Passage of Occupational Health and Safety Bill necessary — Prof. Akosa
A former Director-General of the Ghana Health Service (GHS), Prof. Agyeman Badu Akosa, has urged stakeholders to work to ensure the passage of the Occupational Health and Safety (OHS) Bill to protect the safety of people at workplaces.
He said the passage of the bill would also ensure that fragmented policies and framework on health and safety across the board were put together to achieve a common purpose.
"We know that there has been a draft on it for a very long time which the Trades Union Congress has been pushing but there are turf wars agencies that have fragmented health and safety policies are pushing in the wrong direction and not supporting the passage of a harmonised policy.
"This is not good for the country.
We should prioritise the safety of the people, that is the most important thing," Prof. Akosa said, adding that the time had come for stakeholders to shelve their parochial interests and work for a common OHS law.
The pathologist was speaking at a three-day workshop on occupational health and safety organised by the Ensign Global College, a private institution, in Accra yesterday.
Participants were drawn from state institutions, including security agencies, faith-based organisations and insurance companies, among others.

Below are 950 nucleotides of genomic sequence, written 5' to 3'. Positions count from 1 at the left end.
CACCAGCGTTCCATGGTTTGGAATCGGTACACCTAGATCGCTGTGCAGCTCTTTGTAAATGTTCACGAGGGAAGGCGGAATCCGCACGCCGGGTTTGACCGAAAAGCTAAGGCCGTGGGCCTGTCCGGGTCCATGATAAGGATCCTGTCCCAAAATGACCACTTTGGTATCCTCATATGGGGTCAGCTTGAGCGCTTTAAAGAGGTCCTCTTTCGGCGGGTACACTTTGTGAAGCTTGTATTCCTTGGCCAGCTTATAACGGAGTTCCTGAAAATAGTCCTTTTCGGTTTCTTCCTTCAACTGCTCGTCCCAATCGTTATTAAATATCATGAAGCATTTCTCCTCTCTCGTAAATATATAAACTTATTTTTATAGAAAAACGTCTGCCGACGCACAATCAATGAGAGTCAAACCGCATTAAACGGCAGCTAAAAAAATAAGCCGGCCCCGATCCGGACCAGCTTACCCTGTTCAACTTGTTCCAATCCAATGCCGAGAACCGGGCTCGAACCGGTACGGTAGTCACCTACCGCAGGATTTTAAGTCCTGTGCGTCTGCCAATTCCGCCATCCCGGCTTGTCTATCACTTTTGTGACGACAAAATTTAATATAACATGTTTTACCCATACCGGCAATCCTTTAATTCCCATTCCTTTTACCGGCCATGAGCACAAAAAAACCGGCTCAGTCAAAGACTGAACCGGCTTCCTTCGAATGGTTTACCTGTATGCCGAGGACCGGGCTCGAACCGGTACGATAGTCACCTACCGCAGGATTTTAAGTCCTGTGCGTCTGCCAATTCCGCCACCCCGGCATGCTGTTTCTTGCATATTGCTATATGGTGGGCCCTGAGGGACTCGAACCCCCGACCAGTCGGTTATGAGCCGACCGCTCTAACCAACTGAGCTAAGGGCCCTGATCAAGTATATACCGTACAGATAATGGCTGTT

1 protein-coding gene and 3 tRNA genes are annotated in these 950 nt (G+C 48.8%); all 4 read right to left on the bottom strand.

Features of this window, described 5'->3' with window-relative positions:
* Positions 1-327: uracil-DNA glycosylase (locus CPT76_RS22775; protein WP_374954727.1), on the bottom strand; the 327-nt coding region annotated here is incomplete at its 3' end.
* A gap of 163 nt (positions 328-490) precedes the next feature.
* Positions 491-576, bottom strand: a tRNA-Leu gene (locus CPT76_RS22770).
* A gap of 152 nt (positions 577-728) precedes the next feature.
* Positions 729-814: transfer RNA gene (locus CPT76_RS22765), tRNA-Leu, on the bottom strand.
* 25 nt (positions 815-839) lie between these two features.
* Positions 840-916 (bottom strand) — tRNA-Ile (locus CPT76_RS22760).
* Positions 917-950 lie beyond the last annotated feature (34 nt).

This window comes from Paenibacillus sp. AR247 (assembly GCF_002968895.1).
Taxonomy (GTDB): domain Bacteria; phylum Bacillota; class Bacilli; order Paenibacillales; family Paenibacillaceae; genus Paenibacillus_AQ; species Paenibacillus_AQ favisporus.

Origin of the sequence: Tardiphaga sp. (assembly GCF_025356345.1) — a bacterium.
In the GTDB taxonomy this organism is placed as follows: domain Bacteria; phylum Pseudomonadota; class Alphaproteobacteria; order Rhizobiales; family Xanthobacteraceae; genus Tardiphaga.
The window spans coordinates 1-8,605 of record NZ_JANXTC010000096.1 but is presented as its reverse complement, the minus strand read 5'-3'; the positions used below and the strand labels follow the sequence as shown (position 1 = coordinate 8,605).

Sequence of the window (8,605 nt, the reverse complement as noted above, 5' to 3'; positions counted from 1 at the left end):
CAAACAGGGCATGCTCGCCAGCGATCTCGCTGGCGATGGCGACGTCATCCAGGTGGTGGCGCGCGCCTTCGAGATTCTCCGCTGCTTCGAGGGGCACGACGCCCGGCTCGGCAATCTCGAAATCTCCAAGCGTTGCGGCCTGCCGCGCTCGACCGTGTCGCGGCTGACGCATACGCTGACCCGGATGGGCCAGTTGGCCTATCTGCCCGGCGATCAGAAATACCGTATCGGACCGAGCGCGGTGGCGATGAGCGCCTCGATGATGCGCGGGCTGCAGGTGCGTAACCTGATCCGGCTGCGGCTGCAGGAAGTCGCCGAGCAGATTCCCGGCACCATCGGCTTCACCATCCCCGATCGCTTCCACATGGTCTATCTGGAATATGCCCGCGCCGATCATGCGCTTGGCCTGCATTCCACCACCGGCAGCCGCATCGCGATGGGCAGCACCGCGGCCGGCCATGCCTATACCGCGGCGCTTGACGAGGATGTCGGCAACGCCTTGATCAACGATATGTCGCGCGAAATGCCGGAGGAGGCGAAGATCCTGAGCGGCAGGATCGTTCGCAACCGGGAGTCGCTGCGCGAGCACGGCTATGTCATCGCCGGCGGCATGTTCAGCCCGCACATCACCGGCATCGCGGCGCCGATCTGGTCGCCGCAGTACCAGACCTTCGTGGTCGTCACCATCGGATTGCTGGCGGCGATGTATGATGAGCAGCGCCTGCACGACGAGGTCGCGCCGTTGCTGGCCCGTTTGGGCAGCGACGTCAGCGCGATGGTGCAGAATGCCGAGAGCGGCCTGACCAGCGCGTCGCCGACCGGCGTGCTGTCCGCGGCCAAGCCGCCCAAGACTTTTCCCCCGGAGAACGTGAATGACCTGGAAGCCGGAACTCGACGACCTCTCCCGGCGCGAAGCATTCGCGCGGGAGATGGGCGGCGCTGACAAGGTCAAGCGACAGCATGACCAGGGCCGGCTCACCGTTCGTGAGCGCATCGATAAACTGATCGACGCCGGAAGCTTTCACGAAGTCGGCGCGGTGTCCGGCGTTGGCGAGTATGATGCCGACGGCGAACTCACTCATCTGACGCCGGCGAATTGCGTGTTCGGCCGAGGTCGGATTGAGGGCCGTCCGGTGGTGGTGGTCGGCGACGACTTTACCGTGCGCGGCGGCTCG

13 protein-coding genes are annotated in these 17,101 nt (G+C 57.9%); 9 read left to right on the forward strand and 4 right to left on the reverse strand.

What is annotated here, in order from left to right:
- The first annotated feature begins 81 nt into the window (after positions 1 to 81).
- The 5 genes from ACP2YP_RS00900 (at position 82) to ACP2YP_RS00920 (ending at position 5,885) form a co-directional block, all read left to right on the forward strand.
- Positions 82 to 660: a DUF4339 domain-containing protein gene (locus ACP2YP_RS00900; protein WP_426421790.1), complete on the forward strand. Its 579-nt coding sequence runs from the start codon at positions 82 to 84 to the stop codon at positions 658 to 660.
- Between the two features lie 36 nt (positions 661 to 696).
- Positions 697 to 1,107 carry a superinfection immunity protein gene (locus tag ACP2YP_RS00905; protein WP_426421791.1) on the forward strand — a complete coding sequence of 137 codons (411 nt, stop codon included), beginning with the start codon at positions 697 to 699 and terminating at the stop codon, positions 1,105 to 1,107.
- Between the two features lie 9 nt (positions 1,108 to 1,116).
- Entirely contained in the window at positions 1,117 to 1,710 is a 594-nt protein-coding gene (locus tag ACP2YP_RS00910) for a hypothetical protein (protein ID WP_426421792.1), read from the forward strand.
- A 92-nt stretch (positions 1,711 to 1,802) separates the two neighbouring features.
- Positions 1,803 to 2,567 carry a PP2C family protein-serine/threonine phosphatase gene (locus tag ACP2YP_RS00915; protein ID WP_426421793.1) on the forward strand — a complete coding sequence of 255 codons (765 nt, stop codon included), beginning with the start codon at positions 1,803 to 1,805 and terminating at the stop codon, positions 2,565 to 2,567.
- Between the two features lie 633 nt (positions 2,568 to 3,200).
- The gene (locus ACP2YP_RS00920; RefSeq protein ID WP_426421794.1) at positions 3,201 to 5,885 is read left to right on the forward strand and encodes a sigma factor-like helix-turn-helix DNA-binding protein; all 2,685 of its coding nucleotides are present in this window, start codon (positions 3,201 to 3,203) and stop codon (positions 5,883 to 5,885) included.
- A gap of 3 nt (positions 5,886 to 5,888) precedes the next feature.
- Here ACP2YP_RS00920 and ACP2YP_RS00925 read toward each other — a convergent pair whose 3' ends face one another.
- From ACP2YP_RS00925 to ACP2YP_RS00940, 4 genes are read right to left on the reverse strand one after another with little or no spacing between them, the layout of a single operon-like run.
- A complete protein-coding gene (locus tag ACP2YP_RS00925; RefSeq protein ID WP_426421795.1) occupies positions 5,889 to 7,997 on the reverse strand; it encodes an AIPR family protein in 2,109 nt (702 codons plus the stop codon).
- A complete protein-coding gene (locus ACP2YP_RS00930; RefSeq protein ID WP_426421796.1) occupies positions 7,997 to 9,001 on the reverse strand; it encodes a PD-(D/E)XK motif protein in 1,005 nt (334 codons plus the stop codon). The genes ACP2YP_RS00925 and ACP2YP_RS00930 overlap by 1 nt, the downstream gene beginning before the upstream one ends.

They discussed topics such as the importance of health and safety at the workplace, leadership essentials in environmental and occupational health and safety, as well as the global state of health and safety and what it meant for the country.
Currently, there are many industry-specific health and safety policies in the country. Some of these policies are Factories, Offices and Shops Act (1970), Act 328; Mining Regulations, 1970 (L.I 665); Mining and Mining Act, 2006 (Act 703) – Regulations (2012); Workman’s Compensation Law, 1987 (PNDC L187; Radiation Protection Instrument, 1993 (L.I 1559).
Prof. Akosa expressed concern about the fragmentation of the policy, saying it was inimical to the safety of workers as there was no coordination and strict oversight of the policy.
"Regulation should be done by an independent body because the agency that is operational cannot regulate itself well,” he said.
The former Director-General further underscored the need for organisations to strengthen their health and safety departments and also provide risk assessment reports to guide their operations.
The Chief Executive Officer (CEO) of MODEC Production Services Ghana JV Limited (MPSG), a service provider in offshore oil and gas industry, Theophilus N. Ahwireng, described the efforts being made to get a legislation for OHS as a step in the right direction.
He, however, said that while efforts were being made to get the law, more attention must be given to public education and awareness creation about the need for health and safety policies at workplaces.
For his part, the President of Ensign Global College, Prof. Stephen C. Alder, said given that health and safety was crucial for quality workforce, the college would work with other institutions to train more safety officers.